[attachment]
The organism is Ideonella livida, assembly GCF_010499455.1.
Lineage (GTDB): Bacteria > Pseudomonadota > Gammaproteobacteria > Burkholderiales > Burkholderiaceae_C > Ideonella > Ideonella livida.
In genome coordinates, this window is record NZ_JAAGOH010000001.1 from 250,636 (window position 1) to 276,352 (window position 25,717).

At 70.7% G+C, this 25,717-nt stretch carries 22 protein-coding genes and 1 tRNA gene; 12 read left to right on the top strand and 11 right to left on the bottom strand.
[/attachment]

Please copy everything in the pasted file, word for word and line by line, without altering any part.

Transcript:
The organism is Ideonella livida, assembly GCF_010499455.1.
Lineage (GTDB): Bacteria > Pseudomonadota > Gammaproteobacteria > Burkholderiales > Burkholderiaceae_C > Ideonella > Ideonella livida.
In genome coordinates, this window is record NZ_JAAGOH010000001.1 from 250,636 (window position 1) to 276,352 (window position 25,717).

At 70.7% G+C, this 25,717-nt stretch carries 22 protein-coding genes and 1 tRNA gene; 12 read left to right on the top strand and 11 right to left on the bottom strand.